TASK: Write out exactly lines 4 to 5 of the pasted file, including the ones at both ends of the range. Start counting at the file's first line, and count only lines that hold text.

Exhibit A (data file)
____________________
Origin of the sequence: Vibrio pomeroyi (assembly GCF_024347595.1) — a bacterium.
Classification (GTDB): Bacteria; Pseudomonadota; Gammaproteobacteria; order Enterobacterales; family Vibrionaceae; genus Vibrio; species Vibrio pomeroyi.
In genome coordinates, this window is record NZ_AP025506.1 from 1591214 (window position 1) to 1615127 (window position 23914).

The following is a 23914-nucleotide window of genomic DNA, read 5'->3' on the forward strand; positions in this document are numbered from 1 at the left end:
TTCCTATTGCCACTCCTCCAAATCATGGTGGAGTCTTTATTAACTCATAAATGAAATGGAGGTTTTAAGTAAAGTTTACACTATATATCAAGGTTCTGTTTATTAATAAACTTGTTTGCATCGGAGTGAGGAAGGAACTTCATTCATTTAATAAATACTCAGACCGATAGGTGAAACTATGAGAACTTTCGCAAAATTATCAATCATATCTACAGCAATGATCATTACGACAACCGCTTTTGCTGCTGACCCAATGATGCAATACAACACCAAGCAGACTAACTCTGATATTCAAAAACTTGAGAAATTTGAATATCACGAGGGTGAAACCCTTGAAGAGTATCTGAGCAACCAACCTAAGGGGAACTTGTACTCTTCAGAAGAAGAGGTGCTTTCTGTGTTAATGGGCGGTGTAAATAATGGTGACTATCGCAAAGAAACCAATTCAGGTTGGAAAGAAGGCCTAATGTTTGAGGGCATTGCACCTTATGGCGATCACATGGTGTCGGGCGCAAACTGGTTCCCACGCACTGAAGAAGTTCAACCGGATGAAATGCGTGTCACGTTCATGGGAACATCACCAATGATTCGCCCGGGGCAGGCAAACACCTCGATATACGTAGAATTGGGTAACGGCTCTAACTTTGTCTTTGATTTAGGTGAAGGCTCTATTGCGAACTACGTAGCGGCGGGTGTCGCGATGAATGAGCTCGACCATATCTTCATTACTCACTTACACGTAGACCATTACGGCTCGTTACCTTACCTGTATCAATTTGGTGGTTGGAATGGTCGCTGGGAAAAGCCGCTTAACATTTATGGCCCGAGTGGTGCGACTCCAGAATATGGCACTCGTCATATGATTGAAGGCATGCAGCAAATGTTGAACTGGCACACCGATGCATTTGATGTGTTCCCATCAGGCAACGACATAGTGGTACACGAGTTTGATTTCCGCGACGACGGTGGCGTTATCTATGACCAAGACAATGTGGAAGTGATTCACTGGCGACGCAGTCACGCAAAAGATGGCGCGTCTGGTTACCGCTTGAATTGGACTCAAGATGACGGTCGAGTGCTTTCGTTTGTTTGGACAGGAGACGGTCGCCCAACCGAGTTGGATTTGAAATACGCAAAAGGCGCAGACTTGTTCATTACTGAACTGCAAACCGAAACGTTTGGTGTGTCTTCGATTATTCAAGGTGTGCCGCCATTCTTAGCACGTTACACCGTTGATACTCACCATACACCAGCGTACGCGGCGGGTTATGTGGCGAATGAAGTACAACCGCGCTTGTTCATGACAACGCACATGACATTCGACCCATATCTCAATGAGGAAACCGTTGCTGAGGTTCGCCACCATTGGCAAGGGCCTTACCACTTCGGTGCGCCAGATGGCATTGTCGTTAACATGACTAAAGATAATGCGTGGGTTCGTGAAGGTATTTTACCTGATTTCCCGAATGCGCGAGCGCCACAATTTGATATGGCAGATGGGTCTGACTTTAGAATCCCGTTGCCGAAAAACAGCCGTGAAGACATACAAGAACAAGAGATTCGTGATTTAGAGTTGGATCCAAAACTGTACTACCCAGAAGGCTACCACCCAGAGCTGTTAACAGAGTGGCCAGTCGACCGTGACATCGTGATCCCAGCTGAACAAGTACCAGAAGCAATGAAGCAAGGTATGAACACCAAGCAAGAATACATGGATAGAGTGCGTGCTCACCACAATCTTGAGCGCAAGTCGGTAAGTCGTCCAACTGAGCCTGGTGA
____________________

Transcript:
The following is a 23914-nucleotide window of genomic DNA, read 5'->3' on the forward strand; positions in this document are numbered from 1 at the left end:
TTCCTATTGCCACTCCTCCAAATCATGGTGGAGTCTTTATTAACTCATAAATGAAATGGAGGTTTTAAGTAAAGTTTACACTATATATCAAGGTTCTGTTTATTAATAAACTTGTTTGCATCGGAGTGAGGAAGGAACTTCATTCATTTAATAAATACTCAGACCGATAGGTGAAACTATGAGAACTTTCGCAAAATTATCAATCATATCTACAGCAATGATCATTACGACAACCGCTTTTGCTGCTGACCCAATGATGCAATACAACACCAAGCAGACTAACTCTGATATTCAAAAACTTGAGAAATTTGAATATCACGAGGGTGAAACCCTTGAAGAGTATCTGAGCAACCAACCTAAGGGGAACTTGTACTCTTCAGAAGAAGAGGTGCTTTCTGTGTTAATGGGCGGTGTAAATAATGGTGACTATCGCAAAGAAACCAATTCAGGTTGGAAAGAAGGCCTAATGTTTGAGGGCATTGCACCTTATGGCGATCACATGGTGTCGGGCGCAAACTGGTTCCCACGCACTGAAGAAGTTCAACCGGATGAAATGCGTGTCACGTTCATGGGAACATCACCAATGATTCGCCCGGGGCAGGCAAACACCTCGATATACGTAGAATTGGGTAACGGCTCTAACTTTGTCTTTGATTTAGGTGAAGGCTCTATTGCGAACTACGTAGCGGCGGGTGTCGCGATGAATGAGCTCGACCATATCTTCATTACTCACTTACACGTAGACCATTACGGCTCGTTACCTTACCTGTATCAATTTGGTGGTTGGAATGGTCGCTGGGAAAAGCCGCTTAACATTTATGGCCCGAGTGGTGCGACTCCAGAATATGGCACTCGTCATATGATTGAAGGCATGCAGCAAATGTTGAACTGGCACACCGATGCATTTGATGTGTTCCCATCAGGCAACGACATAGTGGTACACGAGTTTGATTTCCGCGACGACGGTGGCGTTATCTATGACCAAGACAATGTGGAAGTGATTCACTGGCGACGCAGTCACGCAAAAGATGGCGCGTCTGGTTACCGCTTGAATTGGACTCAAGATGACGGTCGAGTGCTTTCGTTTGTTTGGACAGGAGACGGTCGCCCAACCGAGTTGGATTTGAAATACGCAAAAGGCGCAGACTTGTTCATTACTGAACTGCAAACCGAAACGTTTGGTGTGTCTTCGATTATTCAAGGTGTGCCGCCATTCTTAGCACGTTACACCGTTGATACTCACCATACACCAGCGTACGCGGCGGGTTATGTGGCGAATGAAGTACAACCGCGCTTGTTCATGACAACGCACATGACATTCGACCCATATCTCAATGAGGAAACCGTTGCTGAGGTTCGCCACCATTGGCAAGGGCCTTACCACTTCGGTGCGCCAGATGGCATTGTCGTTAACATGACTAAAGATAATGCGTGGGTTCGTGAAGGTATTTTACCTGATTTCCCGAATGCGCGAGCGCCACAATTTGATATGGCAGATGGGTCTGACTTTAGAATCCCGTTGCCGAAAAACAGCCGTGAAGACATACAAGAACAAGAGATTCGTGATTTAGAGTTGGATCCAAAACTGTACTACCCAGAAGGCTACCACCCAGAGCTGTTAACAGAGTGGCCAGTCGACCGTGACATCGTGATCCCAGCTGAACAAGTACCAGAAGCAATGAAGCAAGGTATGAACACCAAGCAAGAATACATGGATAGAGTGCGTGCTCACCACAATCTTGAGCGCAAGTCGGTAAGTCGTCCAACTGAGCCTGGTGA